Embroidery is a brilliant pearl in Chinese art. From the magnificent Dragon Robe worn by Emperors to the popular embroidery seen in today's fashions, it adds so much pleasure to our life and culture.

Saturday, 27 July 2013

Performing Arts

Chinese opera is a popular form of drama and musical theatre with roots going back as far as the third century CE.

We can see that it evolved from folk songs, dances, talking, antimasque, and distinctive dialectical music. Over time, music, art and literature combined into one performance on stage. Traditional musical instruments like the Erhu, the gong, and the lute, actors present unique melodies - which may sound strange to foreigners – were used as well as dialogues which are skilfully written and of high literary value.

Moving on is The Lion Dance with a history stretching back to 2000 years. The lion, known as the king of animals, is a traditional symbol of good luck in China.

During the Lantern Festival and other festivals, the lion dance marks the beat of the frolics, bringing luck and happiness to all who contemplate it. The Lion Dance also plays an important role in the consecration of temples and other buildings, at business openings, official celebrations including planting and harvest times, and religious rites. There are even Lion Dance competitions featuring various troupes from countries far from China like Mexico.

These performing arts are something the public and ourselves can enjoy. 

Friday, 26 July 2013

Traditional Chinese Medicine (TCM)

Traditional Chinese medicine (TCM) has a wide range of medicine practices involving common concepts which have been developed in China and are based on a tradition of more than 5,000 years, including various forms of herbal medicine, exercise, massage , acupuncture, and dietary therapy.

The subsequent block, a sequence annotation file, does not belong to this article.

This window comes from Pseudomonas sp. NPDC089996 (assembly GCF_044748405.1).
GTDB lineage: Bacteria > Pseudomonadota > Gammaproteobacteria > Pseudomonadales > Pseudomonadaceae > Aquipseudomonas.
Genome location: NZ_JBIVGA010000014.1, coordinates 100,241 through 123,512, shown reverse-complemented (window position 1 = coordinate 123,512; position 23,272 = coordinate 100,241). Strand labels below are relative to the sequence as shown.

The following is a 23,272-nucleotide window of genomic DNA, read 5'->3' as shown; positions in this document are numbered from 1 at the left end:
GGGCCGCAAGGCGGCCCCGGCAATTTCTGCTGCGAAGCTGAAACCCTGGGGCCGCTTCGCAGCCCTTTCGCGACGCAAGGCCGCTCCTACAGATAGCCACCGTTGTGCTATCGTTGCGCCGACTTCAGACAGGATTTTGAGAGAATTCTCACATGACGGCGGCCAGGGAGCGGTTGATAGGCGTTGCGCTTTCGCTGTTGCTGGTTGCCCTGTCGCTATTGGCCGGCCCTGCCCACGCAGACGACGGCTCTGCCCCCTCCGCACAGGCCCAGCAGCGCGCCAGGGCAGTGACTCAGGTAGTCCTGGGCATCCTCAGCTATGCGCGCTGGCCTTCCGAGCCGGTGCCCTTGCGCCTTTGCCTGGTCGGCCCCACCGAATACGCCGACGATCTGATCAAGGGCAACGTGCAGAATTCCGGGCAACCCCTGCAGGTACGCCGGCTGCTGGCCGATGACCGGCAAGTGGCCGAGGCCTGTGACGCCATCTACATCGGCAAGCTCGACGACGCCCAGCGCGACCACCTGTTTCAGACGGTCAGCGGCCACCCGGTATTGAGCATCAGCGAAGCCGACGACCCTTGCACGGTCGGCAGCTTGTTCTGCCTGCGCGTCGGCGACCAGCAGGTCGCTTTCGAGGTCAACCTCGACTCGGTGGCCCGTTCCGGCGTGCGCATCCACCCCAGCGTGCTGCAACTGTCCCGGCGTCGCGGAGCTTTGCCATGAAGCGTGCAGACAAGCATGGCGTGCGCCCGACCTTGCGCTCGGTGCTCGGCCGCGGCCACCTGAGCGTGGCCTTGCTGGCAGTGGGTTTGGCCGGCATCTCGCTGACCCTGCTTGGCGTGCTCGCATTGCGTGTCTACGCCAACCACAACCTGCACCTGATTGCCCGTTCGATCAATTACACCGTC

The compendium of material medica is a Chinese material medica work written by Li Shizhen in the Ming Dynasty which lists all the animals, plants, minerals, and other items which are believed to have medicinal properties.

Cupping is a therapy in which a specific cup or jar is attached to the skin by means of suction. In ancient times, it was done with bamboo cups or animal horns. It was used to treat external conditions on the skin and muscles such as strains, sprains and drawing out pus. It is very effective for relieving musculoskeletal pain.

Acupuncture is a collection of procedures which involved penetrating the skin with needles to stimulate certain points on the body. It is a form of alternative medicine, one of the oldest healing practices in the world. Acupuncture is utmost effective in symptomatic control of pain and nausea.

In ancient texts, Moxibustion (moxa) is tried if acupuncture and herbs have failed. The heat from moxibustion is very penetrating, making it effective for impaired circulation, cold and damp conditions, and yang deficiency. Moxa is prepared from mugwort (Artemisia vulgaris), which is a perennial herb. The aromatic leaves are dried and repeatedly sifted until they are fluffy.

The TCM industry has boomed in recent years which market ranges from US$6 billion to US$20 billion. In China, the nation is placing emphasis on the global standards of TCM production and is strengthening technological innovations.